Friday, January 7, 2022

Trusted CI, EPOC and University of Arkansas create security resources for Science DMZs

In the 2nd half of 2021 Trusted CI partnered with EPOC at Indiana University to participate in an engagement with University of Arkansas as they worked on the NSF funded project "Data Analytics that are Robust and Trusted" or DART. DART, funded by NSF grant #OIA-1946391 to build an Arkansas wide Science DMZ capability for use by participating institutions of higher education across Arkansas. A Science DMZ is a network architecture for friction free science data transfers that allows very high throughput. Most Science DMZs are modeled around two end points that need to transfer data between each other. The goal of the DART project is to build a statewide network for Arkansas institutions to transfer data between any participating institution.  The DART project applied for an engagement with Trusted CI in order to seek guidance on securing their multi-tenant ScienceDMZ infrastructure, but also to improve the state of security documentation for ScienceDMZs in general.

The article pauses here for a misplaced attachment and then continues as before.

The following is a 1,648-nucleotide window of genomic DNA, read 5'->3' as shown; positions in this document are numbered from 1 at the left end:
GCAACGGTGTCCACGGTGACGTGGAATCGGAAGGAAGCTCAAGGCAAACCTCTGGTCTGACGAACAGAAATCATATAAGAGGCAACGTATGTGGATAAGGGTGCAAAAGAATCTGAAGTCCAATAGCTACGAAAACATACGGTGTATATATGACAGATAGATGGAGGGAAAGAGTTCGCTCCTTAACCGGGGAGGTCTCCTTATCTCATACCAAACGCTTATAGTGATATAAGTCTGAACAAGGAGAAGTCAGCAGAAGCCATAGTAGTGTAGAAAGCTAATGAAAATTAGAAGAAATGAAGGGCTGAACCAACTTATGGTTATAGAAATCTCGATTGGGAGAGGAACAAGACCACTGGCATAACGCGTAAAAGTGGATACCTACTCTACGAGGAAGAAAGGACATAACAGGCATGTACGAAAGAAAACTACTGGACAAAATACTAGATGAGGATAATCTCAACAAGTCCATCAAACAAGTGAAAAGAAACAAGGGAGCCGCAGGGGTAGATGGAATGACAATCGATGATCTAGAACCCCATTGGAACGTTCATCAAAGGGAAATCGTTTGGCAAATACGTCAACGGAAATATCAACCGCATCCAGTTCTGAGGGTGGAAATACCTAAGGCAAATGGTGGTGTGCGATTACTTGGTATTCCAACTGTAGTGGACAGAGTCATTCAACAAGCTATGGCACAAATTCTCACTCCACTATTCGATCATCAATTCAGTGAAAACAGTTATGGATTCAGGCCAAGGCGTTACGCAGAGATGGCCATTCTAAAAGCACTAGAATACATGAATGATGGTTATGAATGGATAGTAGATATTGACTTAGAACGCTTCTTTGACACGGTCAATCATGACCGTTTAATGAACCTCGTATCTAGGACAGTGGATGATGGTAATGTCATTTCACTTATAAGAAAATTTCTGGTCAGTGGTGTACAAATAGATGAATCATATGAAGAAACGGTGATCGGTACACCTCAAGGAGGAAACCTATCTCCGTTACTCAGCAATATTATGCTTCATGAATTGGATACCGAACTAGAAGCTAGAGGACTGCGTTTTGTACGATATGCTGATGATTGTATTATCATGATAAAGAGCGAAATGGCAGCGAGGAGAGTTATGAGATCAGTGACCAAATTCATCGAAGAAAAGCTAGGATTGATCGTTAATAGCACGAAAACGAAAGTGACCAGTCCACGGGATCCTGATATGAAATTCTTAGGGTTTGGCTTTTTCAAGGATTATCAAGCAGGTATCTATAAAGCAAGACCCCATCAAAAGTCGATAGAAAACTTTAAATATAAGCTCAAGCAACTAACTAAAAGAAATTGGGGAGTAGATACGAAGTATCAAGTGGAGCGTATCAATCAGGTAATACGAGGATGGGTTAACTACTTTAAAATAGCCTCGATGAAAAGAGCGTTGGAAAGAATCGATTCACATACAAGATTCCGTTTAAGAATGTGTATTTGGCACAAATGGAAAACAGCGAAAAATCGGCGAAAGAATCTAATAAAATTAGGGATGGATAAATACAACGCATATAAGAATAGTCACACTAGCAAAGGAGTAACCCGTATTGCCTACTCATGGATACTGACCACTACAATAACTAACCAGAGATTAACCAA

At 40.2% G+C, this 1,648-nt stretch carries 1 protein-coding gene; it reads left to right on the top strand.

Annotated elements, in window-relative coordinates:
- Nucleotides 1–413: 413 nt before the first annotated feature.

One of the challenges with Science DMZs is that CISOs and executive leadership at institutions have been resistant to the idea due to the myth that a Science DMZ has no security controls by being placed outside the traditional firewall perimeter. To try to quell these concerns the team wrote a white paper on the security of Science DMZs that is devoted in the first half to introducing the concept of a Science DMZ and explaining the need as well as the high level overview of the alternative security controls used. The audience for this first section is CISOs at universities.  The 2nd half of the document goes into more specific details of implementation, summarizing and referencing many of the recommendations made by various resources in the community as well as providing a few additional recommendations made by Trusted CI. This document is now published at

During the first half of the engagement, Trusted CI and EPOC worked to determine the scope of what could be called the Science DMZ, with a lot of discussion in engagement meetings about what should and should not be on a Science DMZ. There is a natural temptation to place more hosts in the Science DMZ than are necessary and this must be resisted, instead use the data transfer nodes (DTNs) as the focal points on the Science DMZ.

Beyond the end of the engagement, Trusted CI, in partnership with staff from the DART project, plans to leverage this whitepaper to develop additional presentation materials to help other institutions promote and implement Science DMZs. This effort will start in the first half of 2022.